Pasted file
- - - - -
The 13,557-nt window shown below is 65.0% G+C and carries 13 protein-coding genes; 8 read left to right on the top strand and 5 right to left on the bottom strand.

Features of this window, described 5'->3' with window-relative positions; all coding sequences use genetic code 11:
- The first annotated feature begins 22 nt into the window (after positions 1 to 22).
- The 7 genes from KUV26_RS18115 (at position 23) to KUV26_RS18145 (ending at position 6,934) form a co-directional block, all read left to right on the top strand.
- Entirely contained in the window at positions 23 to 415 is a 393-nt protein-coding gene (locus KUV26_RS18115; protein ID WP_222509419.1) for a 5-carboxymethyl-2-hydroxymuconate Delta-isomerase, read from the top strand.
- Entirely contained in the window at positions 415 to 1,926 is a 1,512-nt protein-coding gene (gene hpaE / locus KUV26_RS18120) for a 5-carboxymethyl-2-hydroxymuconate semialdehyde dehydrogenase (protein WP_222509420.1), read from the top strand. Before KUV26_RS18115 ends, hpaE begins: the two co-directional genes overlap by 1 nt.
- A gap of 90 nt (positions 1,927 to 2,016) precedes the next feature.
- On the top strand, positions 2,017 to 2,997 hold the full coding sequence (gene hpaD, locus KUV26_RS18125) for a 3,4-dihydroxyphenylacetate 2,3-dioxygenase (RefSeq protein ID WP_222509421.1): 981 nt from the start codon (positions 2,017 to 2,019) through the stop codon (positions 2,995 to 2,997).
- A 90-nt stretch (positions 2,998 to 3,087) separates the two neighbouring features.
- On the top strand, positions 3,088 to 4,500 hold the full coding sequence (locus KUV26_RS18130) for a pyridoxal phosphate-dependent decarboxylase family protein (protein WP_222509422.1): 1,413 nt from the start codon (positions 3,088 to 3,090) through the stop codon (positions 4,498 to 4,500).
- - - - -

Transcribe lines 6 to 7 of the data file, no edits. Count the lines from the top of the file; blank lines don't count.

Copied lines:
- Entirely contained in the window at positions 415 to 1,926 is a 1,512-nt protein-coding gene (gene hpaE / locus KUV26_RS18120) for a 5-carboxymethyl-2-hydroxymuconate semialdehyde dehydrogenase (protein WP_222509420.1), read from the top strand. Before KUV26_RS18115 ends, hpaE begins: the two co-directional genes overlap by 1 nt.
- A gap of 90 nt (positions 1,927 to 2,016) precedes the next feature.